When Sarah Stewart found her father in Hogansville, Georgia, he was a sick old man eating out of cans, living in a shack with no running water. He and Mrs. Stewart’s mother were divorced when their daughter was about three, and father and daughter had not seen each other for years. The plight of her nearly blind and diabetic father was like that of many others Mrs. Stewart was seeing as a VISTA volunteer in Jacksonville, Florida where she was then living. “I ran across this in-between group just not getting cared for. They couldn’t get into a nursing home or didn’t qualify, and many of them had no families. Medically or financially ineligible for nursing home care, too feeble to manage for themselves in a facility like Columbus’ Ralston Towers, these people had literally no place to go.”
Finding her father like this shook Sarah Stewart very deeply, sparking a dream of providing a home for people in similar situations. She took her father back to Florida where she began to discuss the idea of a boarding home for the elderly with her family. Her husband, Harold, and their two sons, David and Harold, Jr., and their three daughters, Carolyn, Ruth, and Teresa, supported her.
A short time later, on one of her many visits to her mother in Columbus, she spotted an old home at 1400 Third Avenue that she wanted to rent and renovate for their “boarding care home.” Mrs. Stewart relates that everyone thought she was crazy to rent this place because the ceilings were falling in and it needed an enormous amount of work. But within a month, with the help of family, extended family, and the manager of the rental property, she opened in April, 1976, “The Home for Senior Citizens.” They attracted almost immediate attention from the community, including great newspaper and television coverage, because accepting residents on the basis of need and not a fixed fee was a very unique concept at the time. A room and board fee was charged, but as long as space was available, the Stewart’s policy of not turning anyone away because of lack of funds remained effective. Within just a few weeks, the home had reached maximum capacity.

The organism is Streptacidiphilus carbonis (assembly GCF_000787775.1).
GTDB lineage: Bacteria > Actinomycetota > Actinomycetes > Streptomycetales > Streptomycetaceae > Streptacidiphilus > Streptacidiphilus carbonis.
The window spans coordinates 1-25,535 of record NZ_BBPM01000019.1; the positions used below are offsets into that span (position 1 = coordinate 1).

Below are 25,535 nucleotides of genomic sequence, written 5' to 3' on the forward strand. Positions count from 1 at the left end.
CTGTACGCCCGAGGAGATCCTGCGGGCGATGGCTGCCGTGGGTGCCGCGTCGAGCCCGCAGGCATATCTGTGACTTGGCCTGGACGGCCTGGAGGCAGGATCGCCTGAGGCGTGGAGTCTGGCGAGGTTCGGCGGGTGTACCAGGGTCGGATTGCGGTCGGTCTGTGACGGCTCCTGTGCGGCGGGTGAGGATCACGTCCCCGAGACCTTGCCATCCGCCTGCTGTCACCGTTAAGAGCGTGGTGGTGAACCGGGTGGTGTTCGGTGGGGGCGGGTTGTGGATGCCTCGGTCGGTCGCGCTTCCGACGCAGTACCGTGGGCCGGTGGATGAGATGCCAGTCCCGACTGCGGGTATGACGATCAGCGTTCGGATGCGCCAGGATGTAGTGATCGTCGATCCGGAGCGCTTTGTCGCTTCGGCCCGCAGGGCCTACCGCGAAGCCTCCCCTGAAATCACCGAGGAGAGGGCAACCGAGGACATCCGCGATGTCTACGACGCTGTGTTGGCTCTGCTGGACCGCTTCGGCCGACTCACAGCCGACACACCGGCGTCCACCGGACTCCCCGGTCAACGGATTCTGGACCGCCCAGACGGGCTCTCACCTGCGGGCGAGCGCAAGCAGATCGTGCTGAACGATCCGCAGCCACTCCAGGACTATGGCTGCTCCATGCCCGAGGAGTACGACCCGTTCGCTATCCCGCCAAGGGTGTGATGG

Sarah Stewart had the foresight to quickly organize a board of directors. When the Stewarts began to run out of money, the board suggested that they incorporate as a non-profit organization so that they could solicit funds. This meant the Stewarts gave up ownership of the home, but since their intention was never to make money, they were enthusiastic supporters of this concept. In January, 1977, the home was incorporated, and it was the board which chose the name “Stewart Community Home, Inc.” They also expanded the vision of care to include not only the elderly, but also the mentally and limited physically handicapped.
In a way, this was a job that Mrs. Stewart had been training for all of her life, from delivering babies in the Philippines to cooking in the kitchens of Raiford prison. Married at fifteen, already an accomplished cook and housekeeper, Mrs. Stewart traveled with her Air Force husband and a family that eventually included five children. (A sixth son was adopted in 1989, Charles Yi Sheng Stewart.) Even while her children were young and her husband in the military, both of them were active volunteers, at one time heading three Girl Scout troops at the same time.
In the Philippines, Mrs. Stewart worked in the operating and delivery rooms of a small rural hospital alongside a physician named Maria G. Garcia. “I think I learned more from her than I could have in four years at any medical school, including being able to deliver a baby by myself,” Mrs. Stewart said. (Dr. Garcia would eventually come to the United States in 1983 and assist her at the Stewart Home for several months.)
After Harold Stewart retired from the military, the family moved to Florida where Sarah’s Philippine operating room experience helped her as the operating room supervisor in the Raiford Prison Hospital. After training as a nutritionist, she later moved into the kitchen, where she supervised the prisoners who worked there. It was while working with these men that she learned of a parole volunteer program through VISTA and became an active parole volunteer. She was later honored by Volunteers Jack by being elected chairman of all volunteers in Jacksonville, Florida.
It was during this time that Mrs. Stewart was reunited with her father. As a volunteer she had been seeing similar situations in Jacksonville, and about a year later, she and her entire family invested everything they had in renting and renovating their first home at 1400 Third Avenue. Within two years, the first of several moves was made to a single story duplex at 1231 Peacock Avenue, with one side for women and one side for men. The need for more space prompted renting a second home at 1543 Second Avenue and a third home at 1430 Third Avenue. The distance between Peacock Avenue and the other two houses because burdensome, so the residents on Peacock Avenue were relocated to 1343 Third Avenue.